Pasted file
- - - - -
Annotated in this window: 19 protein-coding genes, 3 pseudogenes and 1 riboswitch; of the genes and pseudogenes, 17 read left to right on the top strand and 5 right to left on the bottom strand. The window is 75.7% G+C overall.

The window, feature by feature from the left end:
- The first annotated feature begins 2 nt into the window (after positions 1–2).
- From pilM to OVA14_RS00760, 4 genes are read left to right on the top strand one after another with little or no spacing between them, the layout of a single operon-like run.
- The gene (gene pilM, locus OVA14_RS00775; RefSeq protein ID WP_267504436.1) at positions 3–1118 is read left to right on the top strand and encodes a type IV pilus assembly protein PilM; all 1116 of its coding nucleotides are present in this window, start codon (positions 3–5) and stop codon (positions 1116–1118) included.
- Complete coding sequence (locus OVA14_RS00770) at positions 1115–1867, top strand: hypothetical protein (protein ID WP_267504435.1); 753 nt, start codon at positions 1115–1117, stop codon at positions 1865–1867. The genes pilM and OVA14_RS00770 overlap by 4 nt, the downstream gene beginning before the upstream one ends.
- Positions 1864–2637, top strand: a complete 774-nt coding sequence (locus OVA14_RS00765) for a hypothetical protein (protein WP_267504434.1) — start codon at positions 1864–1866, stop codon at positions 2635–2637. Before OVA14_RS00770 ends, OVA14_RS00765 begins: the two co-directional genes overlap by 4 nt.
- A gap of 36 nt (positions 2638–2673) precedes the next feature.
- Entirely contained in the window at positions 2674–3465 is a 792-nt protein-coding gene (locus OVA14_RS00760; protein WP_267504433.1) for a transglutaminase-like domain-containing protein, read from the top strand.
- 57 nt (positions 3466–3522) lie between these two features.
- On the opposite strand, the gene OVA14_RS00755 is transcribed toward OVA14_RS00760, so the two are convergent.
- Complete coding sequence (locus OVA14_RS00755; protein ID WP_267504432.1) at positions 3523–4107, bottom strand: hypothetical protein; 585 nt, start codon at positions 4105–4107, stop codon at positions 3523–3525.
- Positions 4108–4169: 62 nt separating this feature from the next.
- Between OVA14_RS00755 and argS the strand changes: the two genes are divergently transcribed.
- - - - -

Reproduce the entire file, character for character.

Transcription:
Annotated in this window: 19 protein-coding genes, 3 pseudogenes and 1 riboswitch; of the genes and pseudogenes, 17 read left to right on the top strand and 5 right to left on the bottom strand. The window is 75.7% G+C overall.

The window, feature by feature from the left end:
- The first annotated feature begins 2 nt into the window (after positions 1–2).
- From pilM to OVA14_RS00760, 4 genes are read left to right on the top strand one after another with little or no spacing between them, the layout of a single operon-like run.
- The gene (gene pilM, locus OVA14_RS00775; RefSeq protein ID WP_267504436.1) at positions 3–1118 is read left to right on the top strand and encodes a type IV pilus assembly protein PilM; all 1116 of its coding nucleotides are present in this window, start codon (positions 3–5) and stop codon (positions 1116–1118) included.
- Complete coding sequence (locus OVA14_RS00770) at positions 1115–1867, top strand: hypothetical protein (protein ID WP_267504435.1); 753 nt, start codon at positions 1115–1117, stop codon at positions 1865–1867. The genes pilM and OVA14_RS00770 overlap by 4 nt, the downstream gene beginning before the upstream one ends.
- Positions 1864–2637, top strand: a complete 774-nt coding sequence (locus OVA14_RS00765) for a hypothetical protein (protein WP_267504434.1) — start codon at positions 1864–1866, stop codon at positions 2635–2637. Before OVA14_RS00770 ends, OVA14_RS00765 begins: the two co-directional genes overlap by 4 nt.
- A gap of 36 nt (positions 2638–2673) precedes the next feature.
- Entirely contained in the window at positions 2674–3465 is a 792-nt protein-coding gene (locus OVA14_RS00760; protein WP_267504433.1) for a transglutaminase-like domain-containing protein, read from the top strand.
- 57 nt (positions 3466–3522) lie between these two features.
- On the opposite strand, the gene OVA14_RS00755 is transcribed toward OVA14_RS00760, so the two are convergent.
- Complete coding sequence (locus OVA14_RS00755; protein ID WP_267504432.1) at positions 3523–4107, bottom strand: hypothetical protein; 585 nt, start codon at positions 4105–4107, stop codon at positions 3523–3525.
- Positions 4108–4169: 62 nt separating this feature from the next.
- Between OVA14_RS00755 and argS the strand changes: the two genes are divergently transcribed.